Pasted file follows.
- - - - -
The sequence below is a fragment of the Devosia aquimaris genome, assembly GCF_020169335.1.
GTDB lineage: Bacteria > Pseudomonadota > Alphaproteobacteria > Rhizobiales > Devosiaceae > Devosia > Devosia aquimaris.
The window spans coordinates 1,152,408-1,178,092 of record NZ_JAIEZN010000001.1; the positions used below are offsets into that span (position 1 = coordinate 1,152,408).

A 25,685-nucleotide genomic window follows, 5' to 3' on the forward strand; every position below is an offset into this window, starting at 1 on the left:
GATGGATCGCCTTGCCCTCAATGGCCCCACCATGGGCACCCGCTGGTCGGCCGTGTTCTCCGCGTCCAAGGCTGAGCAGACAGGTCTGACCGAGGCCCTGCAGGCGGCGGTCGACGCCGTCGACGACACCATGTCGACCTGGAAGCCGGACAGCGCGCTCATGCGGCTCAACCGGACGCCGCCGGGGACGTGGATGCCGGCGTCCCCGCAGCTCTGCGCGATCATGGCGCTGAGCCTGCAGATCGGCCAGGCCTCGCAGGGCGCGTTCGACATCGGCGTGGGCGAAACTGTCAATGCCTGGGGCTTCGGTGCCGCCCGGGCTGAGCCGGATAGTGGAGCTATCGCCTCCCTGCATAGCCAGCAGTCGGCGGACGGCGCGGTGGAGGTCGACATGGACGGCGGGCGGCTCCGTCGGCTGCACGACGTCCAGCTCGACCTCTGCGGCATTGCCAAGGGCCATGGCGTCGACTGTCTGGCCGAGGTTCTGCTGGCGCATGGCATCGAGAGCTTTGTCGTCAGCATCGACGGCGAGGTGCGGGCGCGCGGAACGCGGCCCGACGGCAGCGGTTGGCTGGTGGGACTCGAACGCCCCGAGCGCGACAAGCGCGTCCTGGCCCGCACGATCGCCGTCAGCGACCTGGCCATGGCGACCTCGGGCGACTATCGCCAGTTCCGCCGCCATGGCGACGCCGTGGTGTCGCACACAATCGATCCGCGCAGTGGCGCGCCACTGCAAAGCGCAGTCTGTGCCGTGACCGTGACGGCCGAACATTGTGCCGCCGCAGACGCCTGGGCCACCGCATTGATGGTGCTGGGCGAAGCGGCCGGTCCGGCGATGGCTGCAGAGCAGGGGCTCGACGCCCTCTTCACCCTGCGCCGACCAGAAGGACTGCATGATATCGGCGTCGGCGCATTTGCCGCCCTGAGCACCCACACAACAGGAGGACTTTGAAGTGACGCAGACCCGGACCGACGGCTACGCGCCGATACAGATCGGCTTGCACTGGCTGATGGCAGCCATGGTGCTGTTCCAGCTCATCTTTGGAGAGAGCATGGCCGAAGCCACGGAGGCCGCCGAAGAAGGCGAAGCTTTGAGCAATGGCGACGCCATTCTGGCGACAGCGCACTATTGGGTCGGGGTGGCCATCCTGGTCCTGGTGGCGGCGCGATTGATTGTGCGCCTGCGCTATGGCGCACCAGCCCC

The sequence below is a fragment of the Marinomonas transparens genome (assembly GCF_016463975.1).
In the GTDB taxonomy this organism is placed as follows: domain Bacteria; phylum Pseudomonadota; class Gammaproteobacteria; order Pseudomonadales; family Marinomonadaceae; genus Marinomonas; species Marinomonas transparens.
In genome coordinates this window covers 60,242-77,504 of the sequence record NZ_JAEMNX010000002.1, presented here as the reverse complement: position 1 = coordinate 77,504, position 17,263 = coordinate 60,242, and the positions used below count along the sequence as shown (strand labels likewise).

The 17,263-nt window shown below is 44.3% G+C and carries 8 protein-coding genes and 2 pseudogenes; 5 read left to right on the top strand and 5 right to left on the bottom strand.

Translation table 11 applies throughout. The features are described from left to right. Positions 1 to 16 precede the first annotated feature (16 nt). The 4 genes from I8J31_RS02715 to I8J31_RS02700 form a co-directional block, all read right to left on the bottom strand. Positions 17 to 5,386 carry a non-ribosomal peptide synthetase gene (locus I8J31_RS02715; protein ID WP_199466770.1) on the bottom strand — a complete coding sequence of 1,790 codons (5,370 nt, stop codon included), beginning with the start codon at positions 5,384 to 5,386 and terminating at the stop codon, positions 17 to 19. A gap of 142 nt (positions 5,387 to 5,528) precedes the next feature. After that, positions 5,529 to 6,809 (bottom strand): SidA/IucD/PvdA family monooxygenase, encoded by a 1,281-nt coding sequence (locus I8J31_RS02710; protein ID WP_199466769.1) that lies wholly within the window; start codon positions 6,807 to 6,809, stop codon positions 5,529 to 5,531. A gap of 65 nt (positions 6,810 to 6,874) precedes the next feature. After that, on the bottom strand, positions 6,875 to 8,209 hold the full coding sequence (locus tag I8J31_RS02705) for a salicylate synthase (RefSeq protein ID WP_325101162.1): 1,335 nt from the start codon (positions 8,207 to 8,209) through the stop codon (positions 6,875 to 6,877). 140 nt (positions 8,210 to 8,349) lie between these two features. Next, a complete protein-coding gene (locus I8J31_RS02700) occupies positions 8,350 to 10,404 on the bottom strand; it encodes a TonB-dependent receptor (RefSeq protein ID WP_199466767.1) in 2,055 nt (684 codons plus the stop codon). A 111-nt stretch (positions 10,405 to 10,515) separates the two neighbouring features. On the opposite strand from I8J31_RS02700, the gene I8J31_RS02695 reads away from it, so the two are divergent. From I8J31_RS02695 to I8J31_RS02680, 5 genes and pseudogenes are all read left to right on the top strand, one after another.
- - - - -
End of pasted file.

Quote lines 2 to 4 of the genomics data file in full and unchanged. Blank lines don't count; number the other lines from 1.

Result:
GTDB lineage: Bacteria > Pseudomonadota > Alphaproteobacteria > Rhizobiales > Devosiaceae > Devosia > Devosia aquimaris.
The window spans coordinates 1,152,408-1,178,092 of record NZ_JAIEZN010000001.1; the positions used below are offsets into that span (position 1 = coordinate 1,152,408).

A 25,685-nucleotide genomic window follows, 5' to 3' on the forward strand; every position below is an offset into this window, starting at 1 on the left: